March has certainly come in like a lion - with the Nor’easter on March 2 that dumped two feet of snow and left thousands in our county without power - many for a week - followed by another storm and another six inches. As a result, we still have plenty of snow on the ground and in the woods, making for good snowshoeing and cross-country skiing - and the snowmelt has been very slow due to cold temperatures. 

On Monday morning, March 12, the USGS website showed that the Beaverkill at Cooks Falls was flowing at just 412 cubic feet per second, which is actually below the average flow for this date of 500 cfs based on 103 years of record-keeping, which proves how slowly the snow has been melting. The minimum flow recorded was 85.0 cfs in 1931, and the maximum was 9140 cfs in 1936.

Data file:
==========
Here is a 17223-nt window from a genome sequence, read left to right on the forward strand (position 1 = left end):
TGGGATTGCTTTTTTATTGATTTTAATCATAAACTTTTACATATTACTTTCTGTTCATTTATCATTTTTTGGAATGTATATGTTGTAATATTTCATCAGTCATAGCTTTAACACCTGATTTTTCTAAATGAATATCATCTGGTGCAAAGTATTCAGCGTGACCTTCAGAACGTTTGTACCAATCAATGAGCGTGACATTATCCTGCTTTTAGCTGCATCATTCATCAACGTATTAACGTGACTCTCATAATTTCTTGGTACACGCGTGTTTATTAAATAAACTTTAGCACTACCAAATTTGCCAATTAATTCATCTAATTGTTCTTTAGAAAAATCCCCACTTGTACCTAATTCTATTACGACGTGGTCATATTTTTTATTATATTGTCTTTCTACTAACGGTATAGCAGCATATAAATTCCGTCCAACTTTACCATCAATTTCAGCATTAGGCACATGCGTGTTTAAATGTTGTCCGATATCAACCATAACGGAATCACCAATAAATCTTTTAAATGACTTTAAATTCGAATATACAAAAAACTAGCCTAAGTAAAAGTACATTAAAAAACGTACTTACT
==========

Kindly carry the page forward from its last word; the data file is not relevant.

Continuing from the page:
Water temperatures this past week didn’t get down to freezing, but was about 33.5 degrees on three mornings last week up to a high of 39.5 degrees F last Tuesday afternoon.

The next storm predicted for tonight and tomorrow is supposed to bring another 3 inches…..